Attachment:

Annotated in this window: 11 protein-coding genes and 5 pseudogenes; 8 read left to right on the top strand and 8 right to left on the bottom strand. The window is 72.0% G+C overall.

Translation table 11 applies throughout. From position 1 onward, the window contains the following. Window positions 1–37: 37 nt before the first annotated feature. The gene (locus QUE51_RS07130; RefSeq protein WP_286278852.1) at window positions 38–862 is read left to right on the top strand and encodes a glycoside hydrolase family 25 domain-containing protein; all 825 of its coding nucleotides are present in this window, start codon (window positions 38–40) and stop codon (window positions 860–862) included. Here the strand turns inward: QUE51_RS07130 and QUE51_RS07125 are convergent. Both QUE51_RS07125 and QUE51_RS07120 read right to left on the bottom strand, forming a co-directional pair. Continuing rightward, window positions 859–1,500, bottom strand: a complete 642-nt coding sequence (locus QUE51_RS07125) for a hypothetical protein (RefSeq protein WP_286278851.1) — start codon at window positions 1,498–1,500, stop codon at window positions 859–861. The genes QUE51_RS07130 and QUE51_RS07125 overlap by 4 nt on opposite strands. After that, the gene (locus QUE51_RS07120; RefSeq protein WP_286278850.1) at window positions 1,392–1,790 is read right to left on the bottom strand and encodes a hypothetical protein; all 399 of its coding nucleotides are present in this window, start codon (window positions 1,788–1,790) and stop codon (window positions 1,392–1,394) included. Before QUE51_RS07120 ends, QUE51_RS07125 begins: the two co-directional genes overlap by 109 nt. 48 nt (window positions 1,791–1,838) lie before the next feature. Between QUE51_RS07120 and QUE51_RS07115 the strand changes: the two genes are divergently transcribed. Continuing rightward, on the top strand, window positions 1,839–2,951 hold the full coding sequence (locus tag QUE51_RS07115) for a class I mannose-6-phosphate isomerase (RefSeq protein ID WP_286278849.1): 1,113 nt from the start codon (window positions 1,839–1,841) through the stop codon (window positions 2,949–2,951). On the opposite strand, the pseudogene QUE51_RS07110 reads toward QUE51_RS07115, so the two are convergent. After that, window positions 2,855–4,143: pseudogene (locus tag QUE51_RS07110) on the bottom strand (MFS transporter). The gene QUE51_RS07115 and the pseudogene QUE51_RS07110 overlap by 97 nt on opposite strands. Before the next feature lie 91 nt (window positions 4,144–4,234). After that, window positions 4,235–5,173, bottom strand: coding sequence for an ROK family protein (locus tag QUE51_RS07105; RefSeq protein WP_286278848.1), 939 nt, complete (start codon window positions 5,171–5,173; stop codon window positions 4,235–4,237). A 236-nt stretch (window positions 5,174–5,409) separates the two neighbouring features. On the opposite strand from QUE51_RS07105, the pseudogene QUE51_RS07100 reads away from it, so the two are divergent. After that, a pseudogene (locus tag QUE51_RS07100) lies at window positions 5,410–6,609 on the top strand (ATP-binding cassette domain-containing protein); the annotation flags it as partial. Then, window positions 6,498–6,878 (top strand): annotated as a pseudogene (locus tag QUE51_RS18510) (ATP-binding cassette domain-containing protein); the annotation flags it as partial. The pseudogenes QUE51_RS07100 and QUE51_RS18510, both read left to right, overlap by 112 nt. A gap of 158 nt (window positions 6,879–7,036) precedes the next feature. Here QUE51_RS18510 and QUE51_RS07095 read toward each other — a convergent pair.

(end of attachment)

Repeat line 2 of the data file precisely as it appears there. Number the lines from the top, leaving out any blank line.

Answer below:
Translation table 11 applies throughout. From position 1 onward, the window contains the following. Window positions 1–37: 37 nt before the first annotated feature. The gene (locus QUE51_RS07130; RefSeq protein WP_286278852.1) at window positions 38–862 is read left to right on the top strand and encodes a glycoside hydrolase family 25 domain-containing protein; all 825 of its coding nucleotides are present in this window, start codon (window positions 38–40) and stop codon (window positions 860–862) included. Here the strand turns inward: QUE51_RS07130 and QUE51_RS07125 are convergent. Both QUE51_RS07125 and QUE51_RS07120 read right to left on the bottom strand, forming a co-directional pair. Continuing rightward, window positions 859–1,500, bottom strand: a complete 642-nt coding sequence (locus QUE51_RS07125) for a hypothetical protein (RefSeq protein WP_286278851.1) — start codon at window positions 1,498–1,500, stop codon at window positions 859–861. The genes QUE51_RS07130 and QUE51_RS07125 overlap by 4 nt on opposite strands. After that, the gene (locus QUE51_RS07120; RefSeq protein WP_286278850.1) at window positions 1,392–1,790 is read right to left on the bottom strand and encodes a hypothetical protein; all 399 of its coding nucleotides are present in this window, start codon (window positions 1,788–1,790) and stop codon (window positions 1,392–1,394) included. Before QUE51_RS07120 ends, QUE51_RS07125 begins: the two co-directional genes overlap by 109 nt. 48 nt (window positions 1,791–1,838) lie before the next feature. Between QUE51_RS07120 and QUE51_RS07115 the strand changes: the two genes are divergently transcribed. Continuing rightward, on the top strand, window positions 1,839–2,951 hold the full coding sequence (locus tag QUE51_RS07115) for a class I mannose-6-phosphate isomerase (RefSeq protein ID WP_286278849.1): 1,113 nt from the start codon (window positions 1,839–1,841) through the stop codon (window positions 2,949–2,951). On the opposite strand, the pseudogene QUE51_RS07110 reads toward QUE51_RS07115, so the two are convergent. After that, window positions 2,855–4,143: pseudogene (locus tag QUE51_RS07110) on the bottom strand (MFS transporter). The gene QUE51_RS07115 and the pseudogene QUE51_RS07110 overlap by 97 nt on opposite strands. Before the next feature lie 91 nt (window positions 4,144–4,234). After that, window positions 4,235–5,173, bottom strand: coding sequence for an ROK family protein (locus tag QUE51_RS07105; RefSeq protein WP_286278848.1), 939 nt, complete (start codon window positions 5,171–5,173; stop codon window positions 4,235–4,237). A 236-nt stretch (window positions 5,174–5,409) separates the two neighbouring features. On the opposite strand from QUE51_RS07105, the pseudogene QUE51_RS07100 reads away from it, so the two are divergent. After that, a pseudogene (locus tag QUE51_RS07100) lies at window positions 5,410–6,609 on the top strand (ATP-binding cassette domain-containing protein); the annotation flags it as partial. Then, window positions 6,498–6,878 (top strand): annotated as a pseudogene (locus tag QUE51_RS18510) (ATP-binding cassette domain-containing protein); the annotation flags it as partial. The pseudogenes QUE51_RS07100 and QUE51_RS18510, both read left to right, overlap by 112 nt. A gap of 158 nt (window positions 6,879–7,036) precedes the next feature. Here QUE51_RS18510 and QUE51_RS07095 read toward each other — a convergent pair.